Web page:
Health officials warn that many people waiting for a callback may be getting those calls from numbers that typically look like spam.
HOUSTON — If you are anxiously awaiting an appointment for your COVID-19 vaccination, you may have to put up with spam calls and emails until you get your first and second shot.
On Tuesday, health officials in Fort Bend County warned that some return calls to set up appointments for second COVID shots may be calls coming from “unknown” or “private” numbers — something many of us are used to ignoring.
Some phones feature settings or apps that automatically block these types of calls, so if you are waiting on a callback, you will want to doublecheck these settings.
In addition, many online-only registrations and appointment bookings rely on your email to verify your identity or make appointment changes. Some people are finding these automatic emails are going to their junk, spam, newsletter or promotions folders. So again, if you’re waiting on an email response for your coronavirus vaccine booking, you will want to keep a close eye on all of your email folders.
It’s a minor inconvenience that will insure you don’t miss out on a very important shot.
But be on the lookout for scam calls and emails
It’s important to know that scammers are trying to take advantage of those wanting to get vaccinated for coronavirus. While health officials and facilities are reaching out to book second appointments, know that some calls and emails will be unwarranted.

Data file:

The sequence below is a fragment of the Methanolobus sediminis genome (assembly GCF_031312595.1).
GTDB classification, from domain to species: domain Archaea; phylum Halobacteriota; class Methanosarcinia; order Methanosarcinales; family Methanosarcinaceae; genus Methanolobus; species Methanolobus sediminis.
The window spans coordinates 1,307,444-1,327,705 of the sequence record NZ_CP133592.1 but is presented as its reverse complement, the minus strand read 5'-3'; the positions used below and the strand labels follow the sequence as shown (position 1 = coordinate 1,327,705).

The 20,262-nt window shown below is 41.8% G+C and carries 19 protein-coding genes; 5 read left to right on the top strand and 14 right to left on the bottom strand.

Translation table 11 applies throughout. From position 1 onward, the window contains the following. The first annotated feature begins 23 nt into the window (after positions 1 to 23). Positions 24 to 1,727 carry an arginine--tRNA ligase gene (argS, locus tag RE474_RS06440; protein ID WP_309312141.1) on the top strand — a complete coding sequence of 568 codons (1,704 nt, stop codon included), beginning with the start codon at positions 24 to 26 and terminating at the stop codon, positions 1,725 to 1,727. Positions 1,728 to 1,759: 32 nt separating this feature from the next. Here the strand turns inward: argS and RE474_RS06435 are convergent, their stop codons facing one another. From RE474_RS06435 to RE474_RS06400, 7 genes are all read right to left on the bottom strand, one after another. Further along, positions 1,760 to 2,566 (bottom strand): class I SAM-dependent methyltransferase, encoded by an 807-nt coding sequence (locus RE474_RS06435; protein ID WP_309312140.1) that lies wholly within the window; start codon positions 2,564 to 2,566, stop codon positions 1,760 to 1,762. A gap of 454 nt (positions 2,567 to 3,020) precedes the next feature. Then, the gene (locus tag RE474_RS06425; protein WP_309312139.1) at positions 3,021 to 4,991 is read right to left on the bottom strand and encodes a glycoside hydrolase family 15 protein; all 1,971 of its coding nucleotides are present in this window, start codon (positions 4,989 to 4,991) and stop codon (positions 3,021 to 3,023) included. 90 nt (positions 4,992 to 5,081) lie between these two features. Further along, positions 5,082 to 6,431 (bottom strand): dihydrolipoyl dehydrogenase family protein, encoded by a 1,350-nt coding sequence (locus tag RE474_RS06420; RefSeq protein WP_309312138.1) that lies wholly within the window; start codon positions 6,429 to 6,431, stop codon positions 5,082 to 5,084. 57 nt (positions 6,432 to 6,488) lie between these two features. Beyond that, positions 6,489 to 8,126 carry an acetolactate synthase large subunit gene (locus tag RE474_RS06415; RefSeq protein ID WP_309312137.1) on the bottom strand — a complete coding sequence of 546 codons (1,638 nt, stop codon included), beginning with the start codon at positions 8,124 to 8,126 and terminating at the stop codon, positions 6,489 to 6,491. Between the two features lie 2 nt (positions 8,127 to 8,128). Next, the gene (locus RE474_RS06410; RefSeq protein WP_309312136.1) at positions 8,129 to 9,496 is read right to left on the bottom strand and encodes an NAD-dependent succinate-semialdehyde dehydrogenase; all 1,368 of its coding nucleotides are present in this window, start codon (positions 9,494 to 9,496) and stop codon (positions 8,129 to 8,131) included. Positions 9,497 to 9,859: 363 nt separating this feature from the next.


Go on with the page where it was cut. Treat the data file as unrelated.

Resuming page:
Remember: if you didn’t ask for a response, call or email, it may be a scammer trying to trick you. Especially if they are asking for money.
Earlier this month, the FBI said to be on the lookout for scammers offering you early access to a COVID-19 vaccine in exchange for payment of a deposit or fee.
- The department said these are the signs of potential scams to look out for:
- You are asked to pay out of pocket to get the vaccine
- You are asked to pay to put your name on a vaccine waiting list or to get early access
- Advertisements for vaccines through social media platforms, email, telephone calls, online, or from unsolicited/unknown sources
- Marketers offering to sell or ship doses of the vaccine for payment
Stop posting pictures of your COVID-19 vaccine card on social media, BBB warns
The COVID-19 vaccine sticker selfie is the new “I Voted” trend on social media. Unfortunately, some people are posting pictures of their vaccine card and the Better Business Bureau says you should stop.
While you may be excited you got the shot — and you want to share the excitement with your friends on social media, the BBB says not to post your vaccine card.
“Unfortunately, your card has your full name and birthday on it, as well as information about where you got your vaccine,” the BBB said in a statement. “If your social media privacy settings aren’t set high, you may be giving valuable information away for anyone to use.”